The heart needs a steady supply of energy to function properly. MUHC researcher Dr. Vincent Giguère and his colleagues recently identified several genetic programs which work together to ensure this energy is available. Dr. Giguère’s findings, published in the May 2007 issue of Cell Metabolism, may suggest new approaches to the management of some forms of heart disease.
“The heart is a pump,” says Dr. Giguère. “It needs energy, and it gets this from different fuels found in the body — glucose or fatty acids — depending on availability. We’ve identified two new receptors that control the whole setup. This is very exciting.”
Dr. Giguère and his fellow researchers discovered that two closely related nuclear receptors known as ERR play an essential role in coordinating the expression of a set of proteins that the heart requires to produce the energy it needs to pump effectively.
“Nuclear receptors receive signals from different parts of the body,” explains Dr. Giguère. “These signals ‘tell’ the cell what action to take by controlling which genetic program will be turned on or off in the cell. Because the ERR and receptors are so important to heart function, drugs that influence their activity might offer a novel approach to managing diseases of the heart muscle.”
The receptors identified by Dr. Giguère and his colleagues had already been linked to the activity of cellular power plants called mitochondria. However, their exact role in supplying energy to the heart muscle had not previously been understood.
Using powerful genomic tools, researchers discovered that the ERR and receptors play a key role in regulating the genes which guide the complex biological processes fuelling the heart. Because of this, the two receptors are essential to heart function.
“The receptors control some 400 genes, and probably more,” Dr. Giguère says. “These genes regulate well-defined energy pathways. Several have also been linked to disorders which affect the heart’s pumping power. This discovery was ‘the cherry on the sundae’ for us.”
If it can be shown that the activity of these two ERR receptors can be safely modulated in the human heart, drugs targeting these receptors may hold promise for novel heart therapies. “There are not many ways to prevent heart failure, but molecules that act on these receptors might be one,” says Dr. Giguère.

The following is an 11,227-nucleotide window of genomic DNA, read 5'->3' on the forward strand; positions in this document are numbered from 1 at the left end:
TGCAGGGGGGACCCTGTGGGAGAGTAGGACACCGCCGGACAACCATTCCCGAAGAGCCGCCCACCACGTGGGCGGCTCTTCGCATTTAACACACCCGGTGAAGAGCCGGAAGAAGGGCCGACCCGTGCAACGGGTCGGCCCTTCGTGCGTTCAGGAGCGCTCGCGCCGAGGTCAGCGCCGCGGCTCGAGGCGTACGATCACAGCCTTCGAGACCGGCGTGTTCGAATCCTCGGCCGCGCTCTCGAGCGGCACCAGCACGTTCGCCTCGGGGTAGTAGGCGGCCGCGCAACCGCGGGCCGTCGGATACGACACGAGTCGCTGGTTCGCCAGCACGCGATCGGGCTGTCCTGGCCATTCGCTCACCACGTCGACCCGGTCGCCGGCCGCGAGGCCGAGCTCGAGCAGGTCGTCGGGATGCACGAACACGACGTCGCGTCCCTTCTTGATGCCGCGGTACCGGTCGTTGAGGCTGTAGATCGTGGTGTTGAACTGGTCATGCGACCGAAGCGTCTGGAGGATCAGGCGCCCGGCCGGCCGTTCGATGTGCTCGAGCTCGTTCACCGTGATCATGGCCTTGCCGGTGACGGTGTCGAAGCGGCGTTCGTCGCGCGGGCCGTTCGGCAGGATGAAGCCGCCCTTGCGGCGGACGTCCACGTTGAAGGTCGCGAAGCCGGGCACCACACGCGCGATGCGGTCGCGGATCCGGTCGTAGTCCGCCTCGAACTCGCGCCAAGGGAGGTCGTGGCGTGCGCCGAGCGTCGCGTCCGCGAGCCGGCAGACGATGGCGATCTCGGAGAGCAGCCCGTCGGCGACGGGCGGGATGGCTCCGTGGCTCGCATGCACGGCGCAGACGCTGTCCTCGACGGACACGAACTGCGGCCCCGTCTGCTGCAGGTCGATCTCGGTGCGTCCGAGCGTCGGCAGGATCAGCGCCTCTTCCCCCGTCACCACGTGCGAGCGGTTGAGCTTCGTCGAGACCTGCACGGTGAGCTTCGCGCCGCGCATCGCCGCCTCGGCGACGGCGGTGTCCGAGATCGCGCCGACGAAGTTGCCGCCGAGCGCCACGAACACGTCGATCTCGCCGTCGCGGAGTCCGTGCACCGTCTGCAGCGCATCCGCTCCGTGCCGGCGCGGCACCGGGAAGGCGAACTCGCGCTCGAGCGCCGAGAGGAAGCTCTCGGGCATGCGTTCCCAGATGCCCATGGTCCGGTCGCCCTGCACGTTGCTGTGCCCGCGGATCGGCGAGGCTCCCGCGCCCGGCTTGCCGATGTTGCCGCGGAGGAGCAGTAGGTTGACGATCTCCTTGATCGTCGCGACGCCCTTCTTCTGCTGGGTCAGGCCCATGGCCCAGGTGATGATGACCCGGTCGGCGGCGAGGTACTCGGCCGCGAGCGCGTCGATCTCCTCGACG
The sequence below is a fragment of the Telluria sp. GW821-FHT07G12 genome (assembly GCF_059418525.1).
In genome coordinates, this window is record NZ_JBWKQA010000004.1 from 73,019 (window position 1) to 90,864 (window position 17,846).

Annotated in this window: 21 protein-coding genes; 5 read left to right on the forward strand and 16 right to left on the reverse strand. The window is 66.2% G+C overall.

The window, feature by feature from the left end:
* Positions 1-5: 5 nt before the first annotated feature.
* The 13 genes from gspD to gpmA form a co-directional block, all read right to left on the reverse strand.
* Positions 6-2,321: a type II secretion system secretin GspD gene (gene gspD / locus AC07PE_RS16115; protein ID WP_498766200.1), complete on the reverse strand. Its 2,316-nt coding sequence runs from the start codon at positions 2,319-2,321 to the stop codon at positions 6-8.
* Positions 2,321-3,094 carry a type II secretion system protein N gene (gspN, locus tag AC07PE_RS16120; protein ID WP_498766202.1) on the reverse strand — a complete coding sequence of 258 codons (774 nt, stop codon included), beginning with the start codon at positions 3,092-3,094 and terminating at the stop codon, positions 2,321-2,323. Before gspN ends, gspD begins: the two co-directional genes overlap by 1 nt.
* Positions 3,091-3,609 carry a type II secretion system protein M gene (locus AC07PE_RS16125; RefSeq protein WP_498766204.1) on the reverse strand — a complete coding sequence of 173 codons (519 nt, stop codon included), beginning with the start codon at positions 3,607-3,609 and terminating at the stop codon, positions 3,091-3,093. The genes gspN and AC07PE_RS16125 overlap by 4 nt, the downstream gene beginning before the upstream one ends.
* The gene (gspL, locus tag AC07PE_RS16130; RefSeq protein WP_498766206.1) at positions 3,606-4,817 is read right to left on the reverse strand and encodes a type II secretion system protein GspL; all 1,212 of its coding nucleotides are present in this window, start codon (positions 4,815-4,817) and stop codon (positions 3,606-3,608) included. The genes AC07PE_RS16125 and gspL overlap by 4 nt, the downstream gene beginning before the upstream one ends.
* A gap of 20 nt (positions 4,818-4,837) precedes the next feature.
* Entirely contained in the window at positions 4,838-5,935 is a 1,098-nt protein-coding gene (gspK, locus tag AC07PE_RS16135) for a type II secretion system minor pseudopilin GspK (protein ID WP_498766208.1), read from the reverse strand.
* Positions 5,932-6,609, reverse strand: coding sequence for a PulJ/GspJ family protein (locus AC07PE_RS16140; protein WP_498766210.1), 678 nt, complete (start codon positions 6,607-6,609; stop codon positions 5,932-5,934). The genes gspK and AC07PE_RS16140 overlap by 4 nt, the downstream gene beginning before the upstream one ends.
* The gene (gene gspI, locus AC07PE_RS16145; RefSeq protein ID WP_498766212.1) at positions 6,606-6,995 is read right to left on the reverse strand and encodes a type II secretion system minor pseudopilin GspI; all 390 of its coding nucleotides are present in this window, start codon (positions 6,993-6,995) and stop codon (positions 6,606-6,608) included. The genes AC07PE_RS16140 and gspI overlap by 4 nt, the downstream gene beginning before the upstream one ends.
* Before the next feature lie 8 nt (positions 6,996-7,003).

This study was funded by the Canadian Institutes for Health Research (CIHR) and Genome Quebec/Canada.
The Research Institute of the McGill University Health Centre (RI MUHC) is a world-renowned biomedical and health care hospital research centre. Located in Montreal, Quebec, the institute is the research arm of the MUHC, a university health centre affiliated with the Faculty of Medicine at McGill University. The institute supports over 500 researchers, nearly 1,000 graduate and post-doctoral students, and operates more than 300 laboratories devoted to a broad spectrum of fundamental and clinical research. The Research Institute operates at the forefront of knowledge, innovation and technology and is inextricably linked to the clinical programs of the MUHC, ensuring that patients benefit directly from the latest research-based knowledge. For further details visit: www.muhc.ca/research.
About the McGill University Health Centre
The McGill University Health Centre (MUHC) is a comprehensive academic health institution with an international reputation for excellence in clinical programs, research and teaching. The MUHC is a merger of five teaching hospitals affiliated with the Faculty of Medicine at McGill University — the Montreal Children's, Montreal General, Royal Victoria, and Montreal Neurological hospitals, as well as the Montreal Chest Institute. Building on the tradition of medical leadership of the founding hospitals, the goal of the MUHC is to provide patient care based on the most advanced knowledge in the health care field, and to contribute to the development of new knowledge.